FATHER OF HIS PROFESSION.
DEATH OF MR SAMUEL JACKSON. A DISTINGUISHED CAREER. The death, took place, at 1 o'clock this afternoon, of Mr Samuel Jackson, at his residence, Orakei Road, Remuera. Deceased, was an old and highly-respected resident, and was the father of the legal profession in Auckland. He was admitted to the Bar in England in June, ISS3, and arrived in Auckland two years later, when he joined Mr Merriman in the firm of Merriman and Jackson, with an office in Fort Street, and some of the well-kno-wn legal lights of to-day passed through that office, amongst them being Mr Fred. Earl, also Mr J. B. Graham. Later on Mr Jackson formed with Mr Russell the old-established firm of Jackson and Russell in Shortland Street. Notwithstanding his advanced years, Mr Jackson was regular in his attendance at the office until well over 80 years of age. Latterly failing health kept him at home. Mr Jackson came of a family that made its mark in various ways. One brother was the late Dr. Hughlins Jackson, the celebrated brain specialist, recognised as a pioneer in discoveries in that brarxh of the medical profession. The names of two oth-e.r brothers are better known in New Zealand. One was the late Major Jackson, who did such excellent work during the Maori wiit with his company of Forest Rangers, composed of sct,tler=' sons. The Forest Rangers under Major -Jackson were almost as expert as the Maoris in hush lighting, and therefore of. considerable service to the British forces. Another brother was Oaptain Jackson, who also saw service during the war, and was for nrany years a stipendiary magistrate in the Auckland province. During those stirring days Major Jackson had a close call in one figiit. A Maori had him covered with his musket, and would undoubtedly at such short range have brought him clown had it not been for the fact that he was killed first by one of the Rangers. Major Jackson brought back that musket as a memento, and for many years it stood in a corner in the office of Mr. Samuel Jackson. Mr. Jackson was most highly esteemed by all who had the pleasure of his acquaintance, as he had the bluff, genial manner so common amongst Yorkshiremen, and at the same time was warmhearted and generous, but his clarities were mostly of an unostentatious character. The citizens of Auckland owe a good deal to the late Mr. Jackson, as it was he who being called in a hurry late one night to make the will of the late Mr. Samuel Jackson Edward Costloy, was asked for suggestions as to how that gentleman's money should be left. On the spur of the moment Mr. Jackson named the various organisations to which the money was subsequently bequeathed. The idea pleased Mr. Costley, who had the wQI drawn up at once, as there was no time to bo lost, and it was signed forthwith. The way in which tha.t money •was divided showed the broad spirit always shown by Mr, Jackson.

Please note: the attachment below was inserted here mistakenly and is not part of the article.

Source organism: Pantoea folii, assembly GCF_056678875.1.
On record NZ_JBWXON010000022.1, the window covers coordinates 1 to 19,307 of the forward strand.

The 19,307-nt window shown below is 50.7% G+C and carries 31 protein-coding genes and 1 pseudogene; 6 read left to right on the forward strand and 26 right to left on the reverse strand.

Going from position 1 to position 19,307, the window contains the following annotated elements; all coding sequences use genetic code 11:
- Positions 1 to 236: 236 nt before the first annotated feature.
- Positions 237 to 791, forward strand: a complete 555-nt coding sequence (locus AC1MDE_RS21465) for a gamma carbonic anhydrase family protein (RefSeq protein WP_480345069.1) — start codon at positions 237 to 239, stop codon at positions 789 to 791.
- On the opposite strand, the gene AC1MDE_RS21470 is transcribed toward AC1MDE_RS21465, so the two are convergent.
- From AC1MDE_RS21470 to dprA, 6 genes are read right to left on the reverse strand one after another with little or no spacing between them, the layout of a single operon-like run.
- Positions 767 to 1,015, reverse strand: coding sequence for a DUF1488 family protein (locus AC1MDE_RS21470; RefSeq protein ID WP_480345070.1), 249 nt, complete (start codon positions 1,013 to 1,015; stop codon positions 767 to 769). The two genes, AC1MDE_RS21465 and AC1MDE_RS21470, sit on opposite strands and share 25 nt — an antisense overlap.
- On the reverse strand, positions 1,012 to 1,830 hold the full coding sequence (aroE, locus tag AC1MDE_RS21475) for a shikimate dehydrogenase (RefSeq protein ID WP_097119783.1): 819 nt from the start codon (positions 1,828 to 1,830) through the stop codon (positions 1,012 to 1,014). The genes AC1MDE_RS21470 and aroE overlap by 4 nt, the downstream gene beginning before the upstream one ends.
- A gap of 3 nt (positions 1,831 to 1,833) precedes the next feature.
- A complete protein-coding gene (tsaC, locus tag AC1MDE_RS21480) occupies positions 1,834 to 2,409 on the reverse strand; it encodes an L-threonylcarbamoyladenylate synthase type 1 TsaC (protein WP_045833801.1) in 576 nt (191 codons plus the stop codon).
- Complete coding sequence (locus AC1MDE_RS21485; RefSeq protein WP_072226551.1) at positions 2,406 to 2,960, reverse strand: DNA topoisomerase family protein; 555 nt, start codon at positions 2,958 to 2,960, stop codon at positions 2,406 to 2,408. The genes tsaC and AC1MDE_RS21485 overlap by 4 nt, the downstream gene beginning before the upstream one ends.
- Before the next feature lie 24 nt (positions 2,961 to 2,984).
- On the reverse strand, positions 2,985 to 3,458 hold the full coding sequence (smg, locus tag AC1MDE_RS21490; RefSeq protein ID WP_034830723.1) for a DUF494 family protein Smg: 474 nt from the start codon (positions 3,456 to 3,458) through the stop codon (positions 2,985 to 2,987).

On another occasion, the late Dr. Elam called at QAr Jackson's office and tusked his advice ac to what would, be a suitable object to which to leave hie money. Shortly .before that, Mr .Tackeon had been chatting lith a lady interwrt«>.d''in art, -who had referred to the need in Auckland for ;i school in -wh-ich tuiuon could be given to would-be artiirffi. .Vs the result of Mr Jackson's eugjreetion the Klam School of Art now exists in this city.
ilr Jackson married Miiss Ifandeno, daughter of the laic Jiev. Mandeno. CongTpgational minister, who started the (Oiureh at Remuera where St. Ldike'o Presbyterian is now situated. The following children were still alive in 1912: Mr Samuel Jackson (now in .San Francisco). Messrs J. H. and G. J. Jackson (auctioneers, of 'Auckland), Mr Thornton Jackson, LI.J3. (oi the tirra of Jackson ami RuHßoin. !Mrs 'A. Blair (of Wellington), Mrs W. Madill (of Auckland), andi Mies Ruth Jackson.
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FATHER OF HIS PROFESSION., Auckland Star, Volume XLIV, Issue 179, 29 July 1913
FATHER OF HIS PROFESSION. Auckland Star, Volume XLIV, Issue 179, 29 July 1913
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